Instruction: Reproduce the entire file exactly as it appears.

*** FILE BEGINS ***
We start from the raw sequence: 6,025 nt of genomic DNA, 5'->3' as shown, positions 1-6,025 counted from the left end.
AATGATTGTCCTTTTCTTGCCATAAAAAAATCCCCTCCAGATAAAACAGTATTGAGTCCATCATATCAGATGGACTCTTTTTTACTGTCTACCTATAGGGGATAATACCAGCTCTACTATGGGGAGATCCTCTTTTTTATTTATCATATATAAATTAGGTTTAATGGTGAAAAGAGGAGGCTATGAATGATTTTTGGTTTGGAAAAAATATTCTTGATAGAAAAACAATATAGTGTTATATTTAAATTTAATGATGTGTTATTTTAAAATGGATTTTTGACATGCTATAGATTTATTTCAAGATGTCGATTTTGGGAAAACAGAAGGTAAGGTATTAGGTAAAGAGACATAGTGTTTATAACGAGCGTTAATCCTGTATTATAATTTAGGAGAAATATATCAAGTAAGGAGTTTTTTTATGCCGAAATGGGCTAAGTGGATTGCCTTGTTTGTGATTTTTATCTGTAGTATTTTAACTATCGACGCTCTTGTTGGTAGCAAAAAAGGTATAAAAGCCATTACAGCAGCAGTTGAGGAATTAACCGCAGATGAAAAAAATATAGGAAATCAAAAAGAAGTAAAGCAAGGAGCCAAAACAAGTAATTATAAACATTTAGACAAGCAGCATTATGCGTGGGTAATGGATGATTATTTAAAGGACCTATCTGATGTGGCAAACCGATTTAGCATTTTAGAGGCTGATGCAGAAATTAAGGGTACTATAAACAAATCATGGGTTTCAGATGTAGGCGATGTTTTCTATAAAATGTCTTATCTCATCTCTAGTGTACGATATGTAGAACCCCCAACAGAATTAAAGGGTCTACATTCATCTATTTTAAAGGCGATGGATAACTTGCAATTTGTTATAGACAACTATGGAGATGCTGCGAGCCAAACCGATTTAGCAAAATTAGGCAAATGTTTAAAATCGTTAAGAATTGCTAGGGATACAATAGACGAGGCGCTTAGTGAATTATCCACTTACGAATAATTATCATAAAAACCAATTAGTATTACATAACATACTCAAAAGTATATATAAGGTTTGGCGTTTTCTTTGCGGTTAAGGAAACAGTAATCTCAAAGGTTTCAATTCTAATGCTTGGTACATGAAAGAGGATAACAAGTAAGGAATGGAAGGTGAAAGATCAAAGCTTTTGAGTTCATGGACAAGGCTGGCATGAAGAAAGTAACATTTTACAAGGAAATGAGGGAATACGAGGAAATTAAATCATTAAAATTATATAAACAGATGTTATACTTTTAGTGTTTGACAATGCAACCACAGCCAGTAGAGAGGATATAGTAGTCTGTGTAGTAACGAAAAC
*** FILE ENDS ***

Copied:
We start from the raw sequence: 6,025 nt of genomic DNA, 5'->3' as shown, positions 1-6,025 counted from the left end.
AATGATTGTCCTTTTCTTGCCATAAAAAAATCCCCTCCAGATAAAACAGTATTGAGTCCATCATATCAGATGGACTCTTTTTTACTGTCTACCTATAGGGGATAATACCAGCTCTACTATGGGGAGATCCTCTTTTTTATTTATCATATATAAATTAGGTTTAATGGTGAAAAGAGGAGGCTATGAATGATTTTTGGTTTGGAAAAAATATTCTTGATAGAAAAACAATATAGTGTTATATTTAAATTTAATGATGTGTTATTTTAAAATGGATTTTTGACATGCTATAGATTTATTTCAAGATGTCGATTTTGGGAAAACAGAAGGTAAGGTATTAGGTAAAGAGACATAGTGTTTATAACGAGCGTTAATCCTGTATTATAATTTAGGAGAAATATATCAAGTAAGGAGTTTTTTTATGCCGAAATGGGCTAAGTGGATTGCCTTGTTTGTGATTTTTATCTGTAGTATTTTAACTATCGACGCTCTTGTTGGTAGCAAAAAAGGTATAAAAGCCATTACAGCAGCAGTTGAGGAATTAACCGCAGATGAAAAAAATATAGGAAATCAAAAAGAAGTAAAGCAAGGAGCCAAAACAAGTAATTATAAACATTTAGACAAGCAGCATTATGCGTGGGTAATGGATGATTATTTAAAGGACCTATCTGATGTGGCAAACCGATTTAGCATTTTAGAGGCTGATGCAGAAATTAAGGGTACTATAAACAAATCATGGGTTTCAGATGTAGGCGATGTTTTCTATAAAATGTCTTATCTCATCTCTAGTGTACGATATGTAGAACCCCCAACAGAATTAAAGGGTCTACATTCATCTATTTTAAAGGCGATGGATAACTTGCAATTTGTTATAGACAACTATGGAGATGCTGCGAGCCAAACCGATTTAGCAAAATTAGGCAAATGTTTAAAATCGTTAAGAATTGCTAGGGATACAATAGACGAGGCGCTTAGTGAATTATCCACTTACGAATAATTATCATAAAAACCAATTAGTATTACATAACATACTCAAAAGTATATATAAGGTTTGGCGTTTTCTTTGCGGTTAAGGAAACAGTAATCTCAAAGGTTTCAATTCTAATGCTTGGTACATGAAAGAGGATAACAAGTAAGGAATGGAAGGTGAAAGATCAAAGCTTTTGAGTTCATGGACAAGGCTGGCATGAAGAAAGTAACATTTTACAAGGAAATGAGGGAATACGAGGAAATTAAATCATTAAAATTATATAAACAGATGTTATACTTTTAGTGTTTGACAATGCAACCACAGCCAGTAGAGAGGATATAGTAGTCTGTGTAGTAACGAAAAC